Well, it seems that Rome has made a new provision for Anglicans wishing to align with Rome, but maintain Anglican traditions. There has been talk of this over the past year and many believed that nothing would come of it. This perception primarily came from more liberal minded Episcopalians and Anglicans who tend to refuse to consider that their actions are in fact a primary cause of the troubles of these past six years (with, of course, the schismatic “conservatives” who are acting more like congregationalist American Evangelicals than Anglicans).
The new Catholic church structures, called Personal Ordinariates, will be units of faithful established within local Catholic Churches, headed by former Anglican prelates who will provide spiritual care for Anglicans who wish to be Catholic.
They would most closely resemble Catholic military ordinariates, special units of the church established in most countries to provide spiritual care for the members of the armed forces and their dependents.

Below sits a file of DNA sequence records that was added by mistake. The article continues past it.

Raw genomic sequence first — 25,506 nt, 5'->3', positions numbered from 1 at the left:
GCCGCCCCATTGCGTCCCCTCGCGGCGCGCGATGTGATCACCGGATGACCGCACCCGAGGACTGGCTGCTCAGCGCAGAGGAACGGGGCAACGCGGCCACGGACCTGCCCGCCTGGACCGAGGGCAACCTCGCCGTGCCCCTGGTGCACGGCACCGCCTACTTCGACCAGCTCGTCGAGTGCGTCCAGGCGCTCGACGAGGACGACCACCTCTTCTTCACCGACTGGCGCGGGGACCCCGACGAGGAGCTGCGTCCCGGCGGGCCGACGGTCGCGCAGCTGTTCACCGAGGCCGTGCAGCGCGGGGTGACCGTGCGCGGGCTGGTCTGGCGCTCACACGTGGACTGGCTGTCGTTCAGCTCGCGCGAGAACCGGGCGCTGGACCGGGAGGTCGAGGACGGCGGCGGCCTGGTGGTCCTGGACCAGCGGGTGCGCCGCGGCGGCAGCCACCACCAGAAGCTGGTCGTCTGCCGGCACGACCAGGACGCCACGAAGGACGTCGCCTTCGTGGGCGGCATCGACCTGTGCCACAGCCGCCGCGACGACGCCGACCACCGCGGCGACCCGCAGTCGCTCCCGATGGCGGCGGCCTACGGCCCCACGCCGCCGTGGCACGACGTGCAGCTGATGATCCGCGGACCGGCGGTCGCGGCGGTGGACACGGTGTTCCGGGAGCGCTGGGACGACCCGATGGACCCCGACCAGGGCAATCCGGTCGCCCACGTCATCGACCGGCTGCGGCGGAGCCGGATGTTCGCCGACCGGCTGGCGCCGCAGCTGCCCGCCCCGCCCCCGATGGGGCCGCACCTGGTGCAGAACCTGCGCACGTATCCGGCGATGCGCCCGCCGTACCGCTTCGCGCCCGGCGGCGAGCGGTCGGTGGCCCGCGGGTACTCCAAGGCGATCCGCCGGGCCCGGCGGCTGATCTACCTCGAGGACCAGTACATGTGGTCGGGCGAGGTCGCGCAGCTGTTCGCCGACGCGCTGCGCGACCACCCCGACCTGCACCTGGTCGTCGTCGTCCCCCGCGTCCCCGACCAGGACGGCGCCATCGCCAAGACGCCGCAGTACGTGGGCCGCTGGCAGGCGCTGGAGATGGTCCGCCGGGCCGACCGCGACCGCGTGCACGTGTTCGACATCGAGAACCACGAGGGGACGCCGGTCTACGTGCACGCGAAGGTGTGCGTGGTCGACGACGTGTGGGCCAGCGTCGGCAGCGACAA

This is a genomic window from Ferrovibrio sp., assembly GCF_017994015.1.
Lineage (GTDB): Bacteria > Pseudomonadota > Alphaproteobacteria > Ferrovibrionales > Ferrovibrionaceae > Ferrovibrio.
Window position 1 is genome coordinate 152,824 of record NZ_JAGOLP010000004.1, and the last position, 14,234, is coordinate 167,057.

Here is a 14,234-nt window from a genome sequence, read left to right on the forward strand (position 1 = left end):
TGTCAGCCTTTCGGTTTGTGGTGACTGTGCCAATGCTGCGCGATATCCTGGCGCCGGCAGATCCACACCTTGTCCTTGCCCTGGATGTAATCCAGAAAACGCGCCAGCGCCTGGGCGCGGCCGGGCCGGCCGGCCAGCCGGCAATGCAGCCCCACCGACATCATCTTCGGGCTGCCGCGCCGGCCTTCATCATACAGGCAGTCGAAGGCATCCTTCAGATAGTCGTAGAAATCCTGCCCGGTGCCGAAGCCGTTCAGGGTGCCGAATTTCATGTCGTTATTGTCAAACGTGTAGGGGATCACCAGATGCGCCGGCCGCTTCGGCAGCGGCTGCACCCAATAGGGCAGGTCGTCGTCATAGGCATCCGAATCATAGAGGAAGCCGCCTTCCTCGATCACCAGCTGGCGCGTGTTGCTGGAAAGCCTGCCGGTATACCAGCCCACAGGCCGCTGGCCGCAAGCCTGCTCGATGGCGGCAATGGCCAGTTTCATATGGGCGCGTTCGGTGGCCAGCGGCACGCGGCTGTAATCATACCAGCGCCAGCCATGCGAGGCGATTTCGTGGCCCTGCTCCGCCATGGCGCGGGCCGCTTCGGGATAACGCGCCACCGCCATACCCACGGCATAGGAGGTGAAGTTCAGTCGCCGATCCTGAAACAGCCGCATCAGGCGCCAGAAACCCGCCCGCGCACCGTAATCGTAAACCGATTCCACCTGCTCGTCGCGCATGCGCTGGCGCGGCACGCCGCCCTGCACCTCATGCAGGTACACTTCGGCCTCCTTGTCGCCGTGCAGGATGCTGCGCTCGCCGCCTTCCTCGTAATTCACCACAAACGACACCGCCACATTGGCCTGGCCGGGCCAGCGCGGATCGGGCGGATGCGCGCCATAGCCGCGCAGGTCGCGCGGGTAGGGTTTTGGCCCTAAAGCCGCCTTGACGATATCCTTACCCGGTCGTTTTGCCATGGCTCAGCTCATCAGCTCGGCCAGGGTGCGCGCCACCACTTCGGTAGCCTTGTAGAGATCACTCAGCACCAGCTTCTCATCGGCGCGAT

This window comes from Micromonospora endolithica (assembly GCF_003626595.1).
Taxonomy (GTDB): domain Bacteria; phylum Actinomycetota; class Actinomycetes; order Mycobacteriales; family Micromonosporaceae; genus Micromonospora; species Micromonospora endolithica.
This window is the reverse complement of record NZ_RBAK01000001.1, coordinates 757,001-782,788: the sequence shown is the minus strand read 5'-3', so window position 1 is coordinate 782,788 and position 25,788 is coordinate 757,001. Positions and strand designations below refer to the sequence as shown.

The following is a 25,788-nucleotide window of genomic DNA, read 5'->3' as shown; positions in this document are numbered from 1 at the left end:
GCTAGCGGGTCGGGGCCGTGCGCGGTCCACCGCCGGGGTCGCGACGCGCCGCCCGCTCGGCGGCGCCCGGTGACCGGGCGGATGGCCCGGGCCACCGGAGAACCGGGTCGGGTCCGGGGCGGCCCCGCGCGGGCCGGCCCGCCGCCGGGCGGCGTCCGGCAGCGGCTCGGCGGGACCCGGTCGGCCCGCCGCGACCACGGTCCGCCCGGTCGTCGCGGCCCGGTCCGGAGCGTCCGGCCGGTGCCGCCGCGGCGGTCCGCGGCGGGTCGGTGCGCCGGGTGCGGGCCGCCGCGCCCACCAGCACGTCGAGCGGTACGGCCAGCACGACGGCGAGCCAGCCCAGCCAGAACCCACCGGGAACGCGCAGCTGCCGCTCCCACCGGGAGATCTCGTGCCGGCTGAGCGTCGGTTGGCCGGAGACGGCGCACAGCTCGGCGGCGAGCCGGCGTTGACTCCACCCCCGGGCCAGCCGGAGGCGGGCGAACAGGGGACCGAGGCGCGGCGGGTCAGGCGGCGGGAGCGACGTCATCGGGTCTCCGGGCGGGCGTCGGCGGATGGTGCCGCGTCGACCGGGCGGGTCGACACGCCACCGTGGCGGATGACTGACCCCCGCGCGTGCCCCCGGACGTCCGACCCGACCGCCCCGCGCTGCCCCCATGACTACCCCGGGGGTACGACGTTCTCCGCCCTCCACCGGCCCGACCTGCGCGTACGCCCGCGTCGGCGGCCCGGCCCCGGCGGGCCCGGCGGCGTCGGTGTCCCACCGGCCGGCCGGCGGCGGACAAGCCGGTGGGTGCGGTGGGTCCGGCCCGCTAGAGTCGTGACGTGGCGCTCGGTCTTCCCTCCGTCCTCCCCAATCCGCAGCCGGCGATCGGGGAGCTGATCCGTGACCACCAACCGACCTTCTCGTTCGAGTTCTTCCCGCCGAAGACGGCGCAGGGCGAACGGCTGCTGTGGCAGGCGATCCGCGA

Levada declined to give figures on the number of requests that have come to the Vatican, or on the anticipated number of Anglicans who might take advantage of the new structure.
The new canonical provision allows married Anglican priests and even seminarians to become ordained Catholic priests â€” much the same way that Eastern rite priests who are in communion with Rome are allowed to be married. However, married Anglicans couldn’t become Catholic bishops.
The Vatican announcement immediately raised questions about how the Vatican’s long-standing dialogue with the Archbishop of Canterbury could continue.
However, the Vatican’s archbishop of Westminster and Williams issued a joint statement saying the decision “brings an end to a period of uncertainty” for Anglicans wishing to join the Catholic Church. The statement said the decision in fact could not have happened had there not been such fruitful dialogue between the two.